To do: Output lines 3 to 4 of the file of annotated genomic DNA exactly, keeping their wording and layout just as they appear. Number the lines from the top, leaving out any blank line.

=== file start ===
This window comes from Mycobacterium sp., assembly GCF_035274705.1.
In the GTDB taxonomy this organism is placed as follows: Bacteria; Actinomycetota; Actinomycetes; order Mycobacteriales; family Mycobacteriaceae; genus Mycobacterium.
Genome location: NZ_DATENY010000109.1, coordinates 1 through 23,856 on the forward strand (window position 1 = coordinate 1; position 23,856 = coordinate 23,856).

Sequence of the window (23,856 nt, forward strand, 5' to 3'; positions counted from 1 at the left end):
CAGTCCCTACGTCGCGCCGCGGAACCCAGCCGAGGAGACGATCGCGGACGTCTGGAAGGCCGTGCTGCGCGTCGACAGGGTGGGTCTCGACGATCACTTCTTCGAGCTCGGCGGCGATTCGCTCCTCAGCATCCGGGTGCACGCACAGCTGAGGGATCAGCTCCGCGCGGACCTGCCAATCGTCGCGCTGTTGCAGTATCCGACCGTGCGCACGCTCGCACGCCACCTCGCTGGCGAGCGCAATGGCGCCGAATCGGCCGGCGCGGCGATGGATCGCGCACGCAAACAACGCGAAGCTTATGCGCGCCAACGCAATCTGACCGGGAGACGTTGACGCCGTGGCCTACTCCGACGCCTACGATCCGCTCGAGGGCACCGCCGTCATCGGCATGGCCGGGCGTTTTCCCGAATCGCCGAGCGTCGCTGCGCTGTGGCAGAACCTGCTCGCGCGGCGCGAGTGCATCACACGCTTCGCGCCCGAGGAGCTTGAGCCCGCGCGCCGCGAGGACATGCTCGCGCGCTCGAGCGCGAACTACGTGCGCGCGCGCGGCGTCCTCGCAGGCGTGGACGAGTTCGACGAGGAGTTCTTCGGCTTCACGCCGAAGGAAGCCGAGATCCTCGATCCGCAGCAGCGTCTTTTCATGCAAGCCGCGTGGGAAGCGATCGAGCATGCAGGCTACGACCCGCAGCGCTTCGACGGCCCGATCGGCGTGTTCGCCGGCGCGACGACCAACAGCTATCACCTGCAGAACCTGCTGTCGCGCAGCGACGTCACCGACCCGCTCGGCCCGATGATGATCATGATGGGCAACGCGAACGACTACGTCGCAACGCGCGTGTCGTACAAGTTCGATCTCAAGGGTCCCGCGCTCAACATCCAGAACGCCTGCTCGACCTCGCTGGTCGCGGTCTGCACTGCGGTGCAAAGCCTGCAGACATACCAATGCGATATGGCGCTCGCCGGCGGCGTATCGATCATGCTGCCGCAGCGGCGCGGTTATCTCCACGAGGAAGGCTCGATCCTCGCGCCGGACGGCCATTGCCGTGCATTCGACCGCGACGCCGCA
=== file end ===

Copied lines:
Genome location: NZ_DATENY010000109.1, coordinates 1 through 23,856 on the forward strand (window position 1 = coordinate 1; position 23,856 = coordinate 23,856).

Sequence of the window (23,856 nt, forward strand, 5' to 3'; positions counted from 1 at the left end):